11.I though, like any other litigant before the Court would prefer my financial decisions to be autonomous and to as far as possible be free of any restrictions.  I do appreciate though that there must be a balance between on the one hand my desire for this autonomy and the possibility that at some stage in the future I may lose the capacity even for short periods of time to deal with funds.”

[12] The plaintiff has granted an enduring power of attorney to her father and her brother. She and her father have made arrangements with her bank whereby funds can be withdrawn from an account only with their joint signatures. They have sought financial planning advice and appointed Narelle Clement of ABN Amro Morgans to provide a report and recommendations for investment of the proceeds of the compromise.

Is the sanction necessary?

[13] The compromise will not be valid unless sanctioned by the Court or the Public Trustee if the plaintiff is “a person under a legal disability” within the meaning of s 59(1) of the Public Trustee Act 1978. Relevantly, such a person is defined as –

“(b)a person with impaired capacity for a matter within the meaning of the Guardianship and Administration Act 2000.”

[14] Thus it is necessary to consider some of the provisions of the Guardianship and Administration Act. It deals with various types of “matters”, namely personal matters, special personal matters, special health matters, and financial matters: s 10. A financial matter is a matter relating to the adult’s financial or property matters including, for example, a matter relating to one or more of the matters set out in s 1 of schedule 2. Those matters include “a legal matter relating to the adult’s financial or property matters”. A “legal matter”, for an adult, includes a matter relating to –

“(d)bringing or defending a proceeding, including settling a claim whether before or after the start of a proceeding”
(schedule 2 s 18).

[15] The compromise of this proceeding is thus a “matter” within the meaning of the Guardianship and Administration Act. The sanction of the Court is required if the plaintiff has “impaired capacity” for that matter.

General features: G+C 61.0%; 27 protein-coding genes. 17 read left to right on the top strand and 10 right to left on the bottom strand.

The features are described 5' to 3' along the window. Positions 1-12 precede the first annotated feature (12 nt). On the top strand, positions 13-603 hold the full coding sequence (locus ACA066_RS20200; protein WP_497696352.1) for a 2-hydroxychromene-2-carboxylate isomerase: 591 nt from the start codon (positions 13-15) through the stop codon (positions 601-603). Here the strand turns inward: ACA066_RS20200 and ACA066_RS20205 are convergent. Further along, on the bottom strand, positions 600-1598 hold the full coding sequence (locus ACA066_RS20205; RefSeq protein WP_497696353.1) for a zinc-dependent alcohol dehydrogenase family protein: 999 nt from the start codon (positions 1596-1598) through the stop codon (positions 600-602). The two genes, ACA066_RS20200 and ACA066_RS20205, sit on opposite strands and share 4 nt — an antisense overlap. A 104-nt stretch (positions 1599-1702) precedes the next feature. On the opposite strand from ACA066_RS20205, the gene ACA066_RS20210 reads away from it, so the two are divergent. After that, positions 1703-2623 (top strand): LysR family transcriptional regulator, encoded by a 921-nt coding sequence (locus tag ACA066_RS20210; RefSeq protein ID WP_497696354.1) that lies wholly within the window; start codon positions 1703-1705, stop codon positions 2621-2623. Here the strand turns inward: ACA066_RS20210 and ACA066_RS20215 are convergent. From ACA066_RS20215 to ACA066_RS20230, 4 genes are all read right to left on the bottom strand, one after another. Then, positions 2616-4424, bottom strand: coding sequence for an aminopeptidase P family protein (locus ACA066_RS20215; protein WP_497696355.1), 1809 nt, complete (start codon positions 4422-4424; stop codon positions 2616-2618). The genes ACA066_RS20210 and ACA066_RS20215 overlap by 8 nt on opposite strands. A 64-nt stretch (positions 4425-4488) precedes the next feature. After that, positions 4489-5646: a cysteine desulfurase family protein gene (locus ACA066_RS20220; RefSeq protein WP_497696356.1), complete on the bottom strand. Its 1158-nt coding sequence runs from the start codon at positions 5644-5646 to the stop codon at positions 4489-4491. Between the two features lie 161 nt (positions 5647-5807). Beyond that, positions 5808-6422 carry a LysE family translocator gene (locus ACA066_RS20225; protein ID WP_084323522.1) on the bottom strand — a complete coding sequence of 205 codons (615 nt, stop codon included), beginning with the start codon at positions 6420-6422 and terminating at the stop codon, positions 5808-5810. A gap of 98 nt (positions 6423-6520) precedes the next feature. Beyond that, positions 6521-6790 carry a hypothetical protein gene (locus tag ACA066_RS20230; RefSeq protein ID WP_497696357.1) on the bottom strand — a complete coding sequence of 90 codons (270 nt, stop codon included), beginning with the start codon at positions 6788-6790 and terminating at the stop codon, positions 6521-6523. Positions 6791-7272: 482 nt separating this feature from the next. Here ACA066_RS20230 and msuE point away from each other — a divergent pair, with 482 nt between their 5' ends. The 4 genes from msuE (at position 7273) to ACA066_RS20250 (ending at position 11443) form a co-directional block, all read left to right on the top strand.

[16] Pursuant of schedule 4 of the Guardianship and Administration Act -

“‘impaired capacity’, for a person for a matter, means the person does not have capacity for the matter.

‘capacity’, for a person for a matter, means the person is capable of –

(a) understanding the nature and effect of decisions about the matter; and

(b) freely and voluntarily making decisions about the matter; and

(c) communicating the decisions in some way.”

[17] On the evidence the plaintiff is presently capable of understanding the nature and effect of the compromise, freely and voluntarily making the decision to accept the compromise, and communicating that decision. She does not presently have impaired capacity for the “matter” of compromising her legal proceeding. Accordingly, the sanction of the Court is not required.

[18] If at some future time the plaintiff becomes incapable of managing her own financial affairs, consideration can then be given to making an appropriate application to the Guardianship and Administration Tribunal.

[19] The application for sanction is dismissed.

[20] The cautious approach of the defendants which ultimately resulted in this application being made was understandable. However, in all the circumstances I consider that the plaintiff’s costs of and incidental to this application should be her costs in the cause, to be assessed on the standard basis.


Editorial Notes

  • Published Case Name:

    Morris v Clair

  • Shortened Case Name:

    Morris v Clair

  • MNC:

    [2004] QSC 127

  • Court:


  • Judge(s):

    Wilson J

  • Date:

    04 May 2004

Appeal Status

Please note, appeal data is presently unavailable for this judgment. This judgment may have been the subject of an appeal.